Stav is the co-founder and chairman of Tzohar, an organization committed to helping couples maneuver the ultra-Orthodox rabbinate’s complicated maze of requirements on the path to religious marriage. He serves as the spiritual leader of Ma’aleh, a Jerusalem film school with a religious bent, and his contemporary, moderate take on Jewish life has led to a vicious backlash from more conservative sectors of society. A group of youths attacked him at a wedding in June, and that same month Shas spiritual leader Rabbi Ovadia Yosef labeled him “wicked” and “dangerous to Judaism.”

While Stav has been embraced by many Israelis weary of the ultra-Orthodox’s strict, iron-clad grip on Judaism, Lau says that his opponent’s platform of change is not something that should be supported.

“I represent all kinds of groups, and he represents only a group of the national-religious, this is the difference,” Lau told The New York Times on Sunday in a rare interview. “You need to think about a rabbi who can speak with the other rabbis, not fight with them. To speak is better than to fight, I think.”

In the race for Sephardi chief rabbi, who represents all Jews in Israel of Middle Eastern origin, it is still unclear exactly which candidates are running to replace Rabbi Shlomo Amar, who did his very best, but failed, to finagle a new law that would allow him to stay on beyond his term’s 10-year limit.

Rabbi Shalom Cohen, a head of the Porat Yosef Yeshiva and a member of the Shas Council of Torah Sages, called Modern Orthodox Jews "Amalek." (Yonatan Sindel/Flash90)
Rabbi Shalom Cohen, a head of the Porat Yosef Yeshiva and a member of the Shas Council of Torah Sages, called Modern Orthodox Jews “Amalek.” (Yonatan Sindel/Flash90)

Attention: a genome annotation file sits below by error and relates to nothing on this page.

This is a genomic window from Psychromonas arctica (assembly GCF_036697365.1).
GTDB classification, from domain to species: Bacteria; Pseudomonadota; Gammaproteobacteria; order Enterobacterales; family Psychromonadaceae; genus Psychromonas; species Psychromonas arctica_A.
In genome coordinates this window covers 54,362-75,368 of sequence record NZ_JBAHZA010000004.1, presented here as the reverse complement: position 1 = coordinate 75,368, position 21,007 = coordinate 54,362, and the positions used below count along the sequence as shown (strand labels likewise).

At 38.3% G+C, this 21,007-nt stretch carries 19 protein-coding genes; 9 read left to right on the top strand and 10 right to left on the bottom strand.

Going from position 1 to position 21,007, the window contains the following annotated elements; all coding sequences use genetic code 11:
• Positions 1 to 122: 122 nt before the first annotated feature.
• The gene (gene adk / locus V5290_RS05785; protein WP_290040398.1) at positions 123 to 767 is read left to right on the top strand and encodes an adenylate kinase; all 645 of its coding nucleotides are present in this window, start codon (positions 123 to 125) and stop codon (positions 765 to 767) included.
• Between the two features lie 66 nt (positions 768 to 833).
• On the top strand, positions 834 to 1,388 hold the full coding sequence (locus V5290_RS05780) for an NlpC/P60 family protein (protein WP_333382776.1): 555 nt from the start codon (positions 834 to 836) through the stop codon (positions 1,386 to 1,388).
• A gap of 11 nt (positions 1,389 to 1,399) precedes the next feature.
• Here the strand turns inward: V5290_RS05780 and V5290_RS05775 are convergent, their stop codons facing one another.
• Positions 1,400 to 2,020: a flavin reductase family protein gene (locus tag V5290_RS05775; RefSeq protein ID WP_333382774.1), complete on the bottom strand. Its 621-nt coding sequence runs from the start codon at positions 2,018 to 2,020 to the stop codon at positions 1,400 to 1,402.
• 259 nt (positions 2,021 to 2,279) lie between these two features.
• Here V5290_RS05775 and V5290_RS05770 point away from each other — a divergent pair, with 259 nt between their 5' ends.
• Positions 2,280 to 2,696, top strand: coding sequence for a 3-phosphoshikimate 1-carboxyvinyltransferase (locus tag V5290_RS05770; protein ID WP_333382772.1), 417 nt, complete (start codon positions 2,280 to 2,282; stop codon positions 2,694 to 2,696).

Rabbis Eliyahu Abergil, Ratzon Arusi, Tzion Shalom Boaron, Yehuda Deri, Shmuel Eliyahu and Yitzhak Yosef all officially submitted their candidacy last week. Rabbi Eliyahu’s candidacy was okayed Monday by the Supreme Court following a challenge by Meretz MK Isawi Frej, who submitted a petition claiming the rabbi had incited violence against Arabs and made racist comments in the past. The court said there was not enough time to consider the allegations; Frej vowed to pursue the matter should the rabbi win the election.

Rabbi Yosef, who is the son of the aforementioned Rabbi Ovadia Yosef, scraped onto the official list thanks only to an eleventh-hour ruling by the Council of the Chief Rabbinate who extended his authorization to serve as a municipal rabbi, a shingle which all candidates must carry.

As if that weren’t complicated enough, Shas this week scrambled to run damage control on the comments of rabbinical council member Shalom Cohen, who last week referred to modern Orthodox Jews as “Amalek,” which according to the Bible is a vicious, genocidal nation that needs to be scorched off of the earth.

There is no guarantee that Wednesday’s elections, which have been rescheduled a number of times, will happen on time. But if they do, the committee — which comprises local rabbis, religious court judges, a sprinkling of Knesset members and only two women — is facing its greatest scrutiny ever, and a public that is ever skeptical that Israel even needs one chief rabbi, let alone two.